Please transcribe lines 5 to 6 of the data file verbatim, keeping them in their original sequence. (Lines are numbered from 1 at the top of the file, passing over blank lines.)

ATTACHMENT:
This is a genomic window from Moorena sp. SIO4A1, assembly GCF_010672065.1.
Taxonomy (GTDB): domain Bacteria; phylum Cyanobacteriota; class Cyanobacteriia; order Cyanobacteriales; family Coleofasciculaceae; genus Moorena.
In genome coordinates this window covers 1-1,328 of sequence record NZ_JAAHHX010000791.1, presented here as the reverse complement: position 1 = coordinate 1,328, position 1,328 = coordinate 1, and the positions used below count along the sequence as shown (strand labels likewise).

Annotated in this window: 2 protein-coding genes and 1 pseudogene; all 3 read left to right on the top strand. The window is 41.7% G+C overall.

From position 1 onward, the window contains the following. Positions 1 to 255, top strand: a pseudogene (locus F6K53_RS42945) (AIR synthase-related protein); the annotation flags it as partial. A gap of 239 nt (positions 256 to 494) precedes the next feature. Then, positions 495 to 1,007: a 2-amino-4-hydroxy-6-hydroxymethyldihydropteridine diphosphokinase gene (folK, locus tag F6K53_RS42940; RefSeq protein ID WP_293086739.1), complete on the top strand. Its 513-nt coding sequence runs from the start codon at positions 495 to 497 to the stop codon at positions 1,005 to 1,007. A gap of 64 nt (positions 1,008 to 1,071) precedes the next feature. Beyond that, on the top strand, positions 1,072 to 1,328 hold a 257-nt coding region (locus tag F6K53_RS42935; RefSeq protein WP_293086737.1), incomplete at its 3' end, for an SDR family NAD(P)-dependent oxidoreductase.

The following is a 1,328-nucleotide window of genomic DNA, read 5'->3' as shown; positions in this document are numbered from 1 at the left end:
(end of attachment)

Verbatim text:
From position 1 onward, the window contains the following. Positions 1 to 255, top strand: a pseudogene (locus F6K53_RS42945) (AIR synthase-related protein); the annotation flags it as partial. A gap of 239 nt (positions 256 to 494) precedes the next feature. Then, positions 495 to 1,007: a 2-amino-4-hydroxy-6-hydroxymethyldihydropteridine diphosphokinase gene (folK, locus tag F6K53_RS42940; RefSeq protein ID WP_293086739.1), complete on the top strand. Its 513-nt coding sequence runs from the start codon at positions 495 to 497 to the stop codon at positions 1,005 to 1,007. A gap of 64 nt (positions 1,008 to 1,071) precedes the next feature. Beyond that, on the top strand, positions 1,072 to 1,328 hold a 257-nt coding region (locus tag F6K53_RS42935; RefSeq protein WP_293086737.1), incomplete at its 3' end, for an SDR family NAD(P)-dependent oxidoreductase.

The following is a 1,328-nucleotide window of genomic DNA, read 5'->3' as shown; positions in this document are numbered from 1 at the left end: